14 Potty Training Tips

potty training tips

Achieving potty training success feels great for toddlers and even better for their parents! And while it may seem like the day will never come, every child eventually says goodbye to diapers and hello to greater independence and self-sufficiency. 

The key is to make the transition as efficient and stress-free as possible for everyone involved. The tips below can help streamline the process.   

How to Simplify Potty Training

Before starting potty training with your toddler, consider the 14 potty training tips below. 

  1. Be sure your child is ready for potty training. Parents often wonder when to start potty training. No matter how eager you are for your toddler to be out of diapers, their training won’t go well until they’re ready to be out of diapers. Look for signs like wanting to be changed promptly after wetting or soiling a diaper, showing interest in the bathroom and how the toilet works, and telling you when they need to go. 
  2. Remember, it’s different to potty train a boy versus a girl. It’s not uncommon for boys to require a little extra time to develop the control needed for potty training. There’s also an added step with boys, who should start by urinating sitting down before graduating to urinating from the standing position. “Target practice” with a floating piece of cereal is a tried-and-true tactic. And none of this is to say it’s easier to potty train a girl, of course!
  3. Understand that the process will take time. Every child completes potty training at their own pace. That can mean a year or more of successes, failures, and slow progress. And it isn’t simply about your toddler’s interest or focus. There are physiological factors involved, like interpreting the sensation of needing to use the bathroom and calculating how long it will take to get there. Many accidents happen when a child with good intentions simply doesn’t do the math properly!
  4. Act out the potty process. It can help a child visualize the process of using a potty chair by having a favorite stuffed animal do it several times in the weeks leading up to the start of potty training.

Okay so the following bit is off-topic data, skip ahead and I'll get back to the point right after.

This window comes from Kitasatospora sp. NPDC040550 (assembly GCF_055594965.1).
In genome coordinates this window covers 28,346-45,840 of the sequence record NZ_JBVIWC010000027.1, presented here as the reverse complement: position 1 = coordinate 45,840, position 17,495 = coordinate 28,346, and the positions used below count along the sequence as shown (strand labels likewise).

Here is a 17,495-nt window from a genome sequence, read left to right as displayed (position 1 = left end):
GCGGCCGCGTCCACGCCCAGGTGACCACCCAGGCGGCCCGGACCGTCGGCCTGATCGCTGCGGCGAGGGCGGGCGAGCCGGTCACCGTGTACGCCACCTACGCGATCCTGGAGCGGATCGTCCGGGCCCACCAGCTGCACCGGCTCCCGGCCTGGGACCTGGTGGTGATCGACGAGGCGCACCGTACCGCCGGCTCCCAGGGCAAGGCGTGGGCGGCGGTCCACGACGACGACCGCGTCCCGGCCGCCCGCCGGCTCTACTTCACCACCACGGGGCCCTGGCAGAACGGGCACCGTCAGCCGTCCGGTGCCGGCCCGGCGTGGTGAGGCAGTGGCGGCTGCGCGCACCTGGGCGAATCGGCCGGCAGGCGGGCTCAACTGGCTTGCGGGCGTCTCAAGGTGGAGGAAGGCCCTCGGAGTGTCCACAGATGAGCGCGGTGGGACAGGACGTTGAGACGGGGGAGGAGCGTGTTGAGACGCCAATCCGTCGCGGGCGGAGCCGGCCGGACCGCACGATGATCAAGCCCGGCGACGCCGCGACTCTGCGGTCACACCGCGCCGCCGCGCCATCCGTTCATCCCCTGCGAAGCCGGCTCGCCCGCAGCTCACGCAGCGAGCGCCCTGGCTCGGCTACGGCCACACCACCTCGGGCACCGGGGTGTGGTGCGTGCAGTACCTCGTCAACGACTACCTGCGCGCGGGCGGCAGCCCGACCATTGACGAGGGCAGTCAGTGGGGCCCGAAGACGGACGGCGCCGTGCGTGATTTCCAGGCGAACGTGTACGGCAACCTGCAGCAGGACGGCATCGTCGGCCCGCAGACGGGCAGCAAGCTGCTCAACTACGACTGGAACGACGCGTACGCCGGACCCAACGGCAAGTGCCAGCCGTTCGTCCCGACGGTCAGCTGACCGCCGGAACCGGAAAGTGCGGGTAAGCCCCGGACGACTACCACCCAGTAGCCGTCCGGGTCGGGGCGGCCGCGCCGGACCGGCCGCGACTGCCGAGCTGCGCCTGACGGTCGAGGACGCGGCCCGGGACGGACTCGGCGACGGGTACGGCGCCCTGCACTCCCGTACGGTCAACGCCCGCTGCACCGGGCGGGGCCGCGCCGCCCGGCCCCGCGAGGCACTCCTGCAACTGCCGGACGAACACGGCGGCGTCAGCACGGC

5. Use positive language. Words like “stinky” and “icky” can create a negative perception of using a potty chair. It’s better to talk about the process as normal and natural without commenting negatively on the output. 
  6. Establish and stick to a routine. If you find that your child has success when they sit on their potty chair roughly 30 minutes after a meal and have a book to read, try to maintain those same conditions wherever you are. That includes home, grandma’s house, and even daycare if your provider can accommodate that request. It’s also a good idea to use the potty chair just before bed and immediately after getting up in the morning. 
  7. Find the right location. Some children want to go potty where the rest of the family does. Others are more comfortable using a potty chair in their bedroom. And some kids don’t want to miss out on anything and prefer to have their potty chair in the family room. Figure out what’s best for your toddler. Then, if they choose an alternate location, gradually start moving their potty chair toward the bathroom.
  8. Be as patient as possible with each trip. During a busy day, it can seem like a child is intentionally “dragging their feet” as you wait and wait for results while they sit happily on their potty chair. Remember that young kids are still developing the control required to hold back when needed or move the process forward. 
  9. Provide praise. It’s clear that positive reinforcement works when you see a child’s face light up after you praise their successful trip. They want to make you happy. Be sure to show that you are! 
  10. Consider using treats. Many parents find that the possibility of a reward (a small, tasty treat, for example) helps a toddler focus and complete their task consistently.
  11. Consider letting your toddler go naked. A child who seems to have no problem continuing to use a diaper may be encouraged to try the potty chair when the alternative is making a visible “deposit” on the floor.  
  12. Buy big-kid underwear as an incentive. Most toddlers are excited about the prospect of graduating to big-kid underwear. Taking them shopping for some and talking about how they’ll get to wear them soon is a powerful motivator. 
  13. Lead by example. Let your toddler join you when you go to the bathroom. Seeing that “everybody goes” can take some of the mystery or concern out of using the potty chair or toilet. 
  14. Make it fun! You don’t have to be all business when your child is “doing their business.” If they want to concentrate at crucial points during a potty trip, respect that. But otherwise, there’s nothing wrong with chatting, singing, laughing, and generally having a good time!

Have Potty Training Questions? Baptist Health Has Answers!

Every potty training journey is different. If you have questions or need advice on overcoming specific challenges, our pediatric care experts are here for you!


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